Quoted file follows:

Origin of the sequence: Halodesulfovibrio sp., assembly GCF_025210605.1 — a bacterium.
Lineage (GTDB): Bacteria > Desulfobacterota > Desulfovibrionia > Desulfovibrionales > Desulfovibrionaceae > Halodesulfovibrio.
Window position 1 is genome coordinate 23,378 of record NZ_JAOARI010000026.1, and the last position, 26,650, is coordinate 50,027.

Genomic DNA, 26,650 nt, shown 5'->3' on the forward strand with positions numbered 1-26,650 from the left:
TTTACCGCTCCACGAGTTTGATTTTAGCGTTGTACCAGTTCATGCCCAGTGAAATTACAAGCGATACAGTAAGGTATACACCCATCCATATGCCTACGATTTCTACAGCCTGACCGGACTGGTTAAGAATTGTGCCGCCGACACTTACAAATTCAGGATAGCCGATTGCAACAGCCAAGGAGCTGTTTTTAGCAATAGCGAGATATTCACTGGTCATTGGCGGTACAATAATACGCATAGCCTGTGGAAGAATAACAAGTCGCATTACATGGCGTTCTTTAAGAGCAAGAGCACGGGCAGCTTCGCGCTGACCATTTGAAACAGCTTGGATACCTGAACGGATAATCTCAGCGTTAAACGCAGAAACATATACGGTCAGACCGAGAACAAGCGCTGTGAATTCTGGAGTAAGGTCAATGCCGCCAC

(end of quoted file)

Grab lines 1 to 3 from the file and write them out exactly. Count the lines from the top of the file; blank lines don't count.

Origin of the sequence: Halodesulfovibrio sp., assembly GCF_025210605.1 — a bacterium.
Lineage (GTDB): Bacteria > Desulfobacterota > Desulfovibrionia > Desulfovibrionales > Desulfovibrionaceae > Halodesulfovibrio.
Window position 1 is genome coordinate 23,378 of record NZ_JAOARI010000026.1, and the last position, 26,650, is coordinate 50,027.